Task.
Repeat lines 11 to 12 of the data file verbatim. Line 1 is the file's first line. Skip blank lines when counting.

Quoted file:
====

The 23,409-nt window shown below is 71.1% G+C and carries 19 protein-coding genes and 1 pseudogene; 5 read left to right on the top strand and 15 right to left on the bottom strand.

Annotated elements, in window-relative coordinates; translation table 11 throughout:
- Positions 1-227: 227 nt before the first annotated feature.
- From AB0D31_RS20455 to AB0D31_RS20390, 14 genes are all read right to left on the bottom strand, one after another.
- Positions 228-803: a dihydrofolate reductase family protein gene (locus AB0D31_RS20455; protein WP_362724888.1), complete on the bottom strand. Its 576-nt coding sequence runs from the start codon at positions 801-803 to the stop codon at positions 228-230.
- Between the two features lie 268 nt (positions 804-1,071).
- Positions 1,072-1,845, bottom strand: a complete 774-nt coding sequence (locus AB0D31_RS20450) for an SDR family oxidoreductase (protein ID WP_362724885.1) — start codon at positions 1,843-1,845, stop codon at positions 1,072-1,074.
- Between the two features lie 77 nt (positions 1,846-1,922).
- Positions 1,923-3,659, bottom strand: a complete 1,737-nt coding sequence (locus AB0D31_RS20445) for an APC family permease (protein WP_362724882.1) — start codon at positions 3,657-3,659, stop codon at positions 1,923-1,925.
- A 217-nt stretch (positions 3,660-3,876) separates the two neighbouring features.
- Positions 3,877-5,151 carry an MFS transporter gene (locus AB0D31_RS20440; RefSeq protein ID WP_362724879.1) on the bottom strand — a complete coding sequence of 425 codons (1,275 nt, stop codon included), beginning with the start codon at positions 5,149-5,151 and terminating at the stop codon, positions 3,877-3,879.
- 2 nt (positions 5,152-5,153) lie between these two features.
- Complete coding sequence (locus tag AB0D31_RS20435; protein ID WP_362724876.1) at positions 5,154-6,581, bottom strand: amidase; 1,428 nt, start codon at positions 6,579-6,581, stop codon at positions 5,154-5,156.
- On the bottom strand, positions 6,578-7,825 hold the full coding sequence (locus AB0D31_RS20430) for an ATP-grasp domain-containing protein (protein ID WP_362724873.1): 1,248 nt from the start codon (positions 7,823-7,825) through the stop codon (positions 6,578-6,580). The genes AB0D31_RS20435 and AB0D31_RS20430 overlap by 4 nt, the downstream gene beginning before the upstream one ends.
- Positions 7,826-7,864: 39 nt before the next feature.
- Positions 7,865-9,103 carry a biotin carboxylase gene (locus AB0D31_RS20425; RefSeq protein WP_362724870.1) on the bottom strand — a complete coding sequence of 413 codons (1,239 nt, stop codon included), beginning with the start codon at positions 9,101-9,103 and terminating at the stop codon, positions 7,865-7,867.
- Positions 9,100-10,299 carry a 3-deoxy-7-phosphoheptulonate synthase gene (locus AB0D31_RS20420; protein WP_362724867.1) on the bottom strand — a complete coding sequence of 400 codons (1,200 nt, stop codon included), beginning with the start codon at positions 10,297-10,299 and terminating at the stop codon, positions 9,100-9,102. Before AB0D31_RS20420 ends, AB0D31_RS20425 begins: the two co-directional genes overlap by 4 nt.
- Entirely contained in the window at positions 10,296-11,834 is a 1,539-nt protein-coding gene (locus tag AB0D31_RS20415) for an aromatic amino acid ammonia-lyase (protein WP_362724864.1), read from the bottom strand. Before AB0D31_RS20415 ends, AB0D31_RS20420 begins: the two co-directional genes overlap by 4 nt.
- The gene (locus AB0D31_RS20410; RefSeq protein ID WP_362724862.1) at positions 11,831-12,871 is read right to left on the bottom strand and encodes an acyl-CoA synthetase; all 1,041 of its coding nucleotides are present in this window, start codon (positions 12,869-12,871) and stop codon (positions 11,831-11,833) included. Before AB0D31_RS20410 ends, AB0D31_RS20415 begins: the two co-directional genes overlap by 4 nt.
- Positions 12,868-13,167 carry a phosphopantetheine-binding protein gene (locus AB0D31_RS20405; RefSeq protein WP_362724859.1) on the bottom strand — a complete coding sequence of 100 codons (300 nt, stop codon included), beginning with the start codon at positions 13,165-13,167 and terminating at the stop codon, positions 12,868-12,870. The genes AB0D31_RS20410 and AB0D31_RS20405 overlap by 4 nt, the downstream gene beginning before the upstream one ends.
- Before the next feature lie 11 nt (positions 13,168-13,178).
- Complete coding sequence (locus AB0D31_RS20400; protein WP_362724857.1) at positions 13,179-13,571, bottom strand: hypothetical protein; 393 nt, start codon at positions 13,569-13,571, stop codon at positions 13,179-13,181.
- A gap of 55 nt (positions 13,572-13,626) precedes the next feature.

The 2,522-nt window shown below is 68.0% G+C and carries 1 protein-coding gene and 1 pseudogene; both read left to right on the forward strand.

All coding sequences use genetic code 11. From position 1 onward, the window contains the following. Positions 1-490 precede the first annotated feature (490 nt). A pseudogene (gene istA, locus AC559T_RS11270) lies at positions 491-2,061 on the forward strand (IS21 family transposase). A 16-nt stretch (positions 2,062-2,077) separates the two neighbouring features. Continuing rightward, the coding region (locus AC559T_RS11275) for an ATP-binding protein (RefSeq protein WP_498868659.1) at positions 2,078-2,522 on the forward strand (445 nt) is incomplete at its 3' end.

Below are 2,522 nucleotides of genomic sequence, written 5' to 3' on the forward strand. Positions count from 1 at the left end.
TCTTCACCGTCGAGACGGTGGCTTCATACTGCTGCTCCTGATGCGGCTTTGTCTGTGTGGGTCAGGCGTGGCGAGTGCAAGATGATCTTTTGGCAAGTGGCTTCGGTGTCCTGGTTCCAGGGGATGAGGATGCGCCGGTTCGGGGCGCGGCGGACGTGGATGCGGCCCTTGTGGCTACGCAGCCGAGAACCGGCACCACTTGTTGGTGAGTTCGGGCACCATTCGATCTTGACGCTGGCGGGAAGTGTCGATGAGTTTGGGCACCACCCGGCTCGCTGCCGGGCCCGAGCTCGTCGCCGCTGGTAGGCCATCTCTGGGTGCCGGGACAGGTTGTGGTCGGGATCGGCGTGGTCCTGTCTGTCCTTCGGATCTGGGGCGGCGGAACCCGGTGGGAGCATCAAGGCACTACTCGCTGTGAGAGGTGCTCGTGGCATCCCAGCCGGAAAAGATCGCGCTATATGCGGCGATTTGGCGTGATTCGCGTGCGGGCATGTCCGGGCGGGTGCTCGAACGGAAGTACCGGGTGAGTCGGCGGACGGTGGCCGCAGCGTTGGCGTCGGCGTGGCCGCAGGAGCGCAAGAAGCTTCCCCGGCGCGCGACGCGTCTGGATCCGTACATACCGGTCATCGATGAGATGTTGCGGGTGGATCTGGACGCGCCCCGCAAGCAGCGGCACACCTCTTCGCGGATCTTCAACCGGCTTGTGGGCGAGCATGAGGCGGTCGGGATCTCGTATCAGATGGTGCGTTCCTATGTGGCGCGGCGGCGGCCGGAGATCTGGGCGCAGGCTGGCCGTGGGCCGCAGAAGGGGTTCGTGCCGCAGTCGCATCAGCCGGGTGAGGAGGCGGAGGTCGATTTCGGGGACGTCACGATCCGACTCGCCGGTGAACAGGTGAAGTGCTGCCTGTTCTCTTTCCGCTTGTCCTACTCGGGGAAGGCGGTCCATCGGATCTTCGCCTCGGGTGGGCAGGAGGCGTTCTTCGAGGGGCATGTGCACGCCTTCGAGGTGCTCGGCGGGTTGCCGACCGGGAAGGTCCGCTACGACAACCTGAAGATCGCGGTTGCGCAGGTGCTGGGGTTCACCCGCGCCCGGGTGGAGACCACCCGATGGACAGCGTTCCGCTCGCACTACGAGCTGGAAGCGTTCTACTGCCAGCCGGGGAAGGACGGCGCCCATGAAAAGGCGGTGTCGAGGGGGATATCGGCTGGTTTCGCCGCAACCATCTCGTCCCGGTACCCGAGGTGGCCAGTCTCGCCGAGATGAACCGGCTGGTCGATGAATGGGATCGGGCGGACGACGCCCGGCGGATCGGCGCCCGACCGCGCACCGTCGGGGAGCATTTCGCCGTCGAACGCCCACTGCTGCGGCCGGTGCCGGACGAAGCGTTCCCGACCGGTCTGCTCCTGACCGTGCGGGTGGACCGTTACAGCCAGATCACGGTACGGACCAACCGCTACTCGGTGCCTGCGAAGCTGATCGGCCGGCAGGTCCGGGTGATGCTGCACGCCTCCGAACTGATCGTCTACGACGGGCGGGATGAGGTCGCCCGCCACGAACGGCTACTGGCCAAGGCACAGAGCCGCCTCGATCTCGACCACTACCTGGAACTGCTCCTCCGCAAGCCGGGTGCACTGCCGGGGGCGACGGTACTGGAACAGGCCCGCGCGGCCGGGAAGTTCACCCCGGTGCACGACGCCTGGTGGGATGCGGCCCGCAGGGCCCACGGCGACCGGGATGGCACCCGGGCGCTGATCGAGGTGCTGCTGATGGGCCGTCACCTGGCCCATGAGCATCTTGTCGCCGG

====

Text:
- Positions 3,877-5,151 carry an MFS transporter gene (locus AB0D31_RS20440; RefSeq protein ID WP_362724879.1) on the bottom strand — a complete coding sequence of 425 codons (1,275 nt, stop codon included), beginning with the start codon at positions 5,149-5,151 and terminating at the stop codon, positions 3,877-3,879.
- 2 nt (positions 5,152-5,153) lie between these two features.